Topic: Wetlands



Wetlands are among the most important ecosystems in the world. They produce high levels of oxygen, filter toxic chemicals out of water, reduce flooding and erosion and recharge groundwater. They also serve as critical habitat for wildlife, including a large percentage of plants and animals on California’s endangered species list.

As the state has grown into one of the world’s leading economies, Californians have developed and transformed the state’s marshes, swamps and tidal flats, losing as much as 90 percent of the original wetlands acreage—a greater percentage of loss than any other state in the nation.

While the conversion of wetlands has slowed, the loss in California is significant and it affects a range of factors from water quality to quality of life.

Wetlands still remain in every part of the state, with the greatest concentration in the Sacramento-San Joaquin Delta and its watershed, which includes the Central Valley. The Delta wetlands are especially important because they are part of the vast complex of waterways that provide two-thirds of California’s drinking water.

Aquafornia news Mercury News

‘This Earth, it’s all we have’: California Coastal Cleanup brings thousands of volunteers to shorelines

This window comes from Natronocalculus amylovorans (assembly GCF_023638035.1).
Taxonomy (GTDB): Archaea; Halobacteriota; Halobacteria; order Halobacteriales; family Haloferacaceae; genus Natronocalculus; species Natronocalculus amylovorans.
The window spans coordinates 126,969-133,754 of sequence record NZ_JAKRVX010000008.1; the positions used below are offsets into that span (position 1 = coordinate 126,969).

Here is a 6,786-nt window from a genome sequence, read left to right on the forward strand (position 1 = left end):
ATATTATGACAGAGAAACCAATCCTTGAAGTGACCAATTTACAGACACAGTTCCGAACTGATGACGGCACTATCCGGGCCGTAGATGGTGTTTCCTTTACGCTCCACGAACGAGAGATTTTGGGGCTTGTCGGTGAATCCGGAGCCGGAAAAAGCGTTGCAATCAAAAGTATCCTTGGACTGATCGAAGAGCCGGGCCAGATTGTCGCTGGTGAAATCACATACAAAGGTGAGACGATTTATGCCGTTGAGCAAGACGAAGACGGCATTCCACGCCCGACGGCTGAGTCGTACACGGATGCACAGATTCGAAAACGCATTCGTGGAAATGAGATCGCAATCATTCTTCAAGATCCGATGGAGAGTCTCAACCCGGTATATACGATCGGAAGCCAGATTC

Eleven-year-old Gabriel Coleman and his friends Maarten and Merel dug through driftwood piled on the shoreline under the Dumbarton Bridge, doggedly on the hunt for pieces of plastic and other debris to fill their white trash bags. “With teamwork-makes-the-dream-work, we’ve been finding big pieces and small pieces all over,” Gabriel proudly explained. The trio from Newark was among thousands of volunteers who turned out Saturday for the 39th annual California Coastal Cleanup at 695 beaches, lakes, creeks and rivers throughout the state — including dozens of sites across every county in the Bay Area.

Aquafornia news California Governor’s Office of Emergency Services

News release: Tulare Lake updates

… The California Governor’s Office of Emergency Services (Cal OES) continues to work with state and local partners on monitoring Tulare Lake and surrounding waterways that still haven’t receded to pre-storm levels. Throughout the response period, Cal OES and local partners provided resources to aid residents affected by flooding in Fresno, Kern, Kings and Tulare counties. … Following months of coordinated efforts to combat flooding, Tulare Lake has significantly shrunk in size. 

Aquafornia news Tahoe Daily Tribune

South Lake resident continues to fight Tahoe Conservancy, still wants to see project success

The South Lake Tahoe resident who alleges his home was damaged by flooding caused by a California Tahoe Conservancy hopes the lawsuit he filed against the agency is quickly and peacefully wrapped up. The Conservancy acquired the Upper Truckee Marsh land between the Tahoe Keys and the Al Tahoe Neighborhood in the 1980s, although work didn’t begin on the project until the 2000s. The project ramped up in 2021 to dig new waterways through the marsh, place check dams along the waterways and put more water flow into Trout Creek. The goal of this work is to rewet the marshland so it can act as a natural filter for water flowing into Lake Tahoe, helping to increase lake clarity.